There’s clearly some room for local governments to improve here. The survey results suggested what could be done: “one strong yearning residents expressed was for a central location for civic information that is maintained by the government. More than three-quarters of the respondents in these three communities (78%) said it was ‘very important’ that a government website be set up for this and another 17% said it was ‘somewhat important.'”
The roundtable focused on the release of two new white papers. The first, “Creating Local Online Hubs: Three Models for Action,” by Adam Thierer, discusses scenarios where community leaders, citizens, media, technologists and — critically, local government — can work together” to create local online hubs where citizens can access information about their governments and local communities.” Creating such high-quality online information hubs was one of the 15 key recommendations of Knight Commission on the Information Needs of Communities in a Democracy. “Just as communities depend on maps of physical space, they should create maps of information flow that enable members of the public to connect to the data and information they want,” said the Knight Commission. (Download PDF or Read Online)
“Governments need to get more information out and make it more accessible, said Thierer today. “This shouldn’t be controversial.” Thierer said that government can do well to catalyze and support this development simply by doing a better job of making such information easily available in easy to use formats. While open government data stores have grown, Thierer noted that this has not trickled down. He cited the example of Manor, Texas as one example of where one local champion (former CIO Dustin Haisler) got help from Stanford and other external resources to get the local open data repository online.
Broadly, Thierer described three models for online hubs:
Hubs focused on community government information. Example: Texas Tribune
Community connections: local forums and community email listservs. Example: e-democracy.org
Thierer focused on the important role that libraries and local or state universities can play in this new ecosystem, by connected offline and online worlds. These universities could create “code toolboxes” that local communities can use, as Stanford did for Manor. He hoped that that model could be replicated nationally.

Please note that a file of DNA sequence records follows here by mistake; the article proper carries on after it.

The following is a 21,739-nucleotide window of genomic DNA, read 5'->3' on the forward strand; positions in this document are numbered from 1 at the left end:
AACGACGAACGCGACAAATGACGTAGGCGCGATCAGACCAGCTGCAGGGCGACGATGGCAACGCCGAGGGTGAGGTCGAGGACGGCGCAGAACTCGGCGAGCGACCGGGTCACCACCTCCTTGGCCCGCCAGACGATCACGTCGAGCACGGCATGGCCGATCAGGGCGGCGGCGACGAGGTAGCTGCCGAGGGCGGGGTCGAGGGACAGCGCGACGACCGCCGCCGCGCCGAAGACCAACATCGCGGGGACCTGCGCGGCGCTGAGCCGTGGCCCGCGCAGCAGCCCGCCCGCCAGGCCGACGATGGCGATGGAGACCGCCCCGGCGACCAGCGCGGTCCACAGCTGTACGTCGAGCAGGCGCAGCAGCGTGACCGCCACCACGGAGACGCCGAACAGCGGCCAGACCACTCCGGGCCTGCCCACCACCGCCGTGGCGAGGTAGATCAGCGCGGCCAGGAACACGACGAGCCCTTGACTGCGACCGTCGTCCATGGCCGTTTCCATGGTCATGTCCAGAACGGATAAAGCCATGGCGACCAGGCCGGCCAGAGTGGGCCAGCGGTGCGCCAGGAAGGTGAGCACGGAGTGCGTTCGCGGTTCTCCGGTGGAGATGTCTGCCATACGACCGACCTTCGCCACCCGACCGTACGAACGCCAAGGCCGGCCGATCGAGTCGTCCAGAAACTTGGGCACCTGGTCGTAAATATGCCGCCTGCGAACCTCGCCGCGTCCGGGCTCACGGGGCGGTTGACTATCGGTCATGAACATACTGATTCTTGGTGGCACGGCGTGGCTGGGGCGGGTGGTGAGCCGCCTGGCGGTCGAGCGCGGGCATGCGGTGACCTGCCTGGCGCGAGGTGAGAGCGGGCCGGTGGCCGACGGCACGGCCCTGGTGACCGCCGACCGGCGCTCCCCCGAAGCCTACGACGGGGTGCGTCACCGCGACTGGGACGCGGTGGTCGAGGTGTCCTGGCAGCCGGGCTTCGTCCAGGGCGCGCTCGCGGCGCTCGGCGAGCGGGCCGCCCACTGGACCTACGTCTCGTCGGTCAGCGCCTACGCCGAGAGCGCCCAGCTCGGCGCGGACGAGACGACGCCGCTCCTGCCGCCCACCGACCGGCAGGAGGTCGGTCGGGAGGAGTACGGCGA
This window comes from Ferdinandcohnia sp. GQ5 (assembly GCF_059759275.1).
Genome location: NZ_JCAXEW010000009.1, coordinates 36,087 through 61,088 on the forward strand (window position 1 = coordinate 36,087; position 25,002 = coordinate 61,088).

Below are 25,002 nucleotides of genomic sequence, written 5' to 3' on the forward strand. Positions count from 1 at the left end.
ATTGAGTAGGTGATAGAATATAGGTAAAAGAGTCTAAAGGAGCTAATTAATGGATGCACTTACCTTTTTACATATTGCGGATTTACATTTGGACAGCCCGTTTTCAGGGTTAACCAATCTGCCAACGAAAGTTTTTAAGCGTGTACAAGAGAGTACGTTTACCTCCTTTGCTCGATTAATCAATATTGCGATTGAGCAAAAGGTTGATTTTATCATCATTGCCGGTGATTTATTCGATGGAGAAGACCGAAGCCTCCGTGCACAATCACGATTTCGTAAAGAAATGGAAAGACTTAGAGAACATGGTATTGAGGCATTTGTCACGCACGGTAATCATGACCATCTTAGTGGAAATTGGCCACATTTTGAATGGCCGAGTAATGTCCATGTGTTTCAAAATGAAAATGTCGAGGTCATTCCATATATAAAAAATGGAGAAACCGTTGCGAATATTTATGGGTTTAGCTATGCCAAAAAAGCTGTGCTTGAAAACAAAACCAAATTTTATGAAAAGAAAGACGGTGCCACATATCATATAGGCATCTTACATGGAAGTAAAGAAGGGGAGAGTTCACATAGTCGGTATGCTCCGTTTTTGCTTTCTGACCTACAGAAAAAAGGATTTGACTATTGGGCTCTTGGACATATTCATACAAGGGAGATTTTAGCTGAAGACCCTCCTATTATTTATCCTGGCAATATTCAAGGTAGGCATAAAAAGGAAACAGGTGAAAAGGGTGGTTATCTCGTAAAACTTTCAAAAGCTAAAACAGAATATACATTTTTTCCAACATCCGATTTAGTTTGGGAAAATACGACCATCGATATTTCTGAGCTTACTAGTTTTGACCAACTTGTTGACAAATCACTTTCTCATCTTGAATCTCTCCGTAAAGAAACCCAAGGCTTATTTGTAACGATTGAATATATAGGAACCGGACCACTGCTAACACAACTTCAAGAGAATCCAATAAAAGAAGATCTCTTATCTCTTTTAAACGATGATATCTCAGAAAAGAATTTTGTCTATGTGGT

There are three basic issues here, according to Turner-Lee:
Do people get it?
Do they have the resources they need?
Can they do transparency with those resources?
“All of us who have been in this debate have seen a conflict between these three factors, said Turner-Lee. The question, she said Turner-Lee, is how we empower state and local government. The challenge is that in most open data effort, “We are still in a one-way world, where data is pushed down to the public, not in a reciprocal ecosystem.”
It’s one thing to say citizens who should be involved, said Turner-Lee, but more needs to be done. “As an organizer, I can speak to that. It’s hard to get people to a block meeting,” much less meeting online, she said. There’s also a persistent issue of the digital divide that has to be addressed in this context. “We cannot proclaim government transparency” where millions of people don’t have online access, said Turner-Lee.
There are many examples of where open data is being put to use on the behalf of citizens now. Turner cited apps driven by transit data in Chicago, heritage trees in Portland or the use of 311 by SeeClickFix in the District of Columbia.
Jon Grant focused on a major pain point for government at all levels for tapping into the innovation economy: procurement issues, which civic entrepreneurs run into in cities, statehouses and Washington. “It is time to look at these procurement rules more closely,” he said, and promote higher levels of innovation. “There are a lot of ideas are happening but a lot of rules restrict vendors from interacting in government,” said Grant. Turner-Lee observed that traditional procurement laws may also not be flexible enough to bring more mobile apps into government.
Fundamentally, empowering more government transparency through the Internet will require both creating a climate for the actions, said Turner-Lee, but also through structural changes, specifically, through the release of spectrum and Universal Service Fund (USF) reform.
It will also require that state and local government officials are part of the conversation, “It they aren’t at the table, we’re going to be pretty much talking to ourselves,” said Turner-Lee.
Former San Francisco CIO Chris Vein, now the new White House deputy CTO for government innovation, agreed. biggest challenge of all is that we like to think there are templates. to a certain extent, they can be. fundamentally, all politics is local. To make this work in government, a community “needs someone who takes risks, who goes out there and makes it happen regardlesss of the cost.”